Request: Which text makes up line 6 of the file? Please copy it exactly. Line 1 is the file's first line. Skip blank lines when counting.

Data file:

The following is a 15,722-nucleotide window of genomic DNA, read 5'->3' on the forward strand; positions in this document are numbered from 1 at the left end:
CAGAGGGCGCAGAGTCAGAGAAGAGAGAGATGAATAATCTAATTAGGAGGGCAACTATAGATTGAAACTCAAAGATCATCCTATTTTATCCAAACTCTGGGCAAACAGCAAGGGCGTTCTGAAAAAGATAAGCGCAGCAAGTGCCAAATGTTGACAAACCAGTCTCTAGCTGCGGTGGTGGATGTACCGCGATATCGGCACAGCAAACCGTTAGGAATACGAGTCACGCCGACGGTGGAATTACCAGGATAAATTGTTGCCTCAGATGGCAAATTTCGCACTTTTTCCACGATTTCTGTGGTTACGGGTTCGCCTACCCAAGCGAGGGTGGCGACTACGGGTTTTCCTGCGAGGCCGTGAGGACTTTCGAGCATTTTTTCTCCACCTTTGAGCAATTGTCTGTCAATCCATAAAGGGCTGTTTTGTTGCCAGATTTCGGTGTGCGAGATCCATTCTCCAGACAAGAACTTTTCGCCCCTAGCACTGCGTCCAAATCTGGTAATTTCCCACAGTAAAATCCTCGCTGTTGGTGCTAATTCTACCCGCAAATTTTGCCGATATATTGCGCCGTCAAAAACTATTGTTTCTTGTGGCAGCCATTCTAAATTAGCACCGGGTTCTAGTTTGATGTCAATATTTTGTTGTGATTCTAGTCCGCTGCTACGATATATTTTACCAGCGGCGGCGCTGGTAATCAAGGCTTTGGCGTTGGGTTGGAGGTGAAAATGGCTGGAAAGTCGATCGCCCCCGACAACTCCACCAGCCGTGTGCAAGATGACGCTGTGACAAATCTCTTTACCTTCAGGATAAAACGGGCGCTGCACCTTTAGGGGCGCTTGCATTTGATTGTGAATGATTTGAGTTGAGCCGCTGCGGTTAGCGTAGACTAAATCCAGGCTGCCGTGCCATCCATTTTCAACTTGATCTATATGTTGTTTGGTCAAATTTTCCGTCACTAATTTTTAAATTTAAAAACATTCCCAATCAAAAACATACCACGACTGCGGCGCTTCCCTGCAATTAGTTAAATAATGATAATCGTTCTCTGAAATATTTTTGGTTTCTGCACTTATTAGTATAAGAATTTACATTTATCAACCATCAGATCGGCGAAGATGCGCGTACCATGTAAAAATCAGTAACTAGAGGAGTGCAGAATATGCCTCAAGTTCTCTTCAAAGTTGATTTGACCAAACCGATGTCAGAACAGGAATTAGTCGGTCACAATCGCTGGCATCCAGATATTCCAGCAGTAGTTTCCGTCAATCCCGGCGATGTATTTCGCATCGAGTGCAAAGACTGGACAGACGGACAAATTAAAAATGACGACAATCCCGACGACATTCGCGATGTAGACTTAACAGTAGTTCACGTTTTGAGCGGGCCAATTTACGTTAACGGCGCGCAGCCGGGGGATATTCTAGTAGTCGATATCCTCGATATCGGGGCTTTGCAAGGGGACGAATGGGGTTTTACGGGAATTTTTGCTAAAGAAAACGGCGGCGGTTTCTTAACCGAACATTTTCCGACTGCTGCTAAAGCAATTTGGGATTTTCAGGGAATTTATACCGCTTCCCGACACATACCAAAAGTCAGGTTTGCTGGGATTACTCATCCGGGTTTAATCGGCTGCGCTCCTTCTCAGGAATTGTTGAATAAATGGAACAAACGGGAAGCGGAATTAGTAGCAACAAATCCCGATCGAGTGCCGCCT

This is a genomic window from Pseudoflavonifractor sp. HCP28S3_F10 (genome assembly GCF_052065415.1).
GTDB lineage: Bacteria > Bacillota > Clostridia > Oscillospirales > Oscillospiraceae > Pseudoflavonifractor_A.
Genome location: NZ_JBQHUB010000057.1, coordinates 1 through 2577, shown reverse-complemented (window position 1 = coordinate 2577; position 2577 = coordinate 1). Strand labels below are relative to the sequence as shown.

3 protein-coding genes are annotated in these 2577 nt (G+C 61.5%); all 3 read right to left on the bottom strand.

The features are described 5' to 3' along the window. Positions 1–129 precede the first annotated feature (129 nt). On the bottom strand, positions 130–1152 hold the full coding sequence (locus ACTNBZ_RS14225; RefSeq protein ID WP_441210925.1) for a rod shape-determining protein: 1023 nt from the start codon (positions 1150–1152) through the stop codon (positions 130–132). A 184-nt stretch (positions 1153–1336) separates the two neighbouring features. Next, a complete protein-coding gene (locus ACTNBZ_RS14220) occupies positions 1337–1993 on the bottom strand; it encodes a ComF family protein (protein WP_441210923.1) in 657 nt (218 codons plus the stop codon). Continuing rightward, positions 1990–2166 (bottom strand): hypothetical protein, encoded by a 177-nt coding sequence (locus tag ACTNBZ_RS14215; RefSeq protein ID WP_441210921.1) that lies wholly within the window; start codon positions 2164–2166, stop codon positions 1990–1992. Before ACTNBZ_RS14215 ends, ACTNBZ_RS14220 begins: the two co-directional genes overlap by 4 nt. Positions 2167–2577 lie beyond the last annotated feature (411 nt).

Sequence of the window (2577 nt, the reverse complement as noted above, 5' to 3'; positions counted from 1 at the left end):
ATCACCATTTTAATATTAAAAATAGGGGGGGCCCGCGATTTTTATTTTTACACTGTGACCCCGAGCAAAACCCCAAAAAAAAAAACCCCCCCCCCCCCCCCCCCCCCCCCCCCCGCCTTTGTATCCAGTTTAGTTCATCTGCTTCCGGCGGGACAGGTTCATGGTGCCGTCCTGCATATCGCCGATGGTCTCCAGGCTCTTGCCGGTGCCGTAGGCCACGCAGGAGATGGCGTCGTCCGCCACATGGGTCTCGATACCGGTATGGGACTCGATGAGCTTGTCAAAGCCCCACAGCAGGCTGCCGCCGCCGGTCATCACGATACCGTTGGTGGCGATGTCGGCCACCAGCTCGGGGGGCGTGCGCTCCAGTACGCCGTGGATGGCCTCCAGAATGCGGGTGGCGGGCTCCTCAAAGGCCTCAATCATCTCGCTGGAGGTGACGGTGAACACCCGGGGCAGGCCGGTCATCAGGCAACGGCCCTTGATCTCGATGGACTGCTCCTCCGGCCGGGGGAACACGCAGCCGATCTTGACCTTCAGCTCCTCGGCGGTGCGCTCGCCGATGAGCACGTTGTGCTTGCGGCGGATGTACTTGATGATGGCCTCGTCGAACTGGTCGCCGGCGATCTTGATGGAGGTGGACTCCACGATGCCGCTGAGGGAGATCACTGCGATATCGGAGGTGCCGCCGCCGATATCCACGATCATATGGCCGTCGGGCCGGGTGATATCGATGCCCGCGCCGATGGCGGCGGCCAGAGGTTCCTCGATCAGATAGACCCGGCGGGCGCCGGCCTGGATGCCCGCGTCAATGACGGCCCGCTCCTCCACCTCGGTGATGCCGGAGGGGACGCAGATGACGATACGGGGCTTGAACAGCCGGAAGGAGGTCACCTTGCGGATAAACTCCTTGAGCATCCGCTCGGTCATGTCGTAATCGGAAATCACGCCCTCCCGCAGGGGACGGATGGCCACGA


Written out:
3 protein-coding genes are annotated in these 2577 nt (G+C 61.5%); all 3 read right to left on the bottom strand.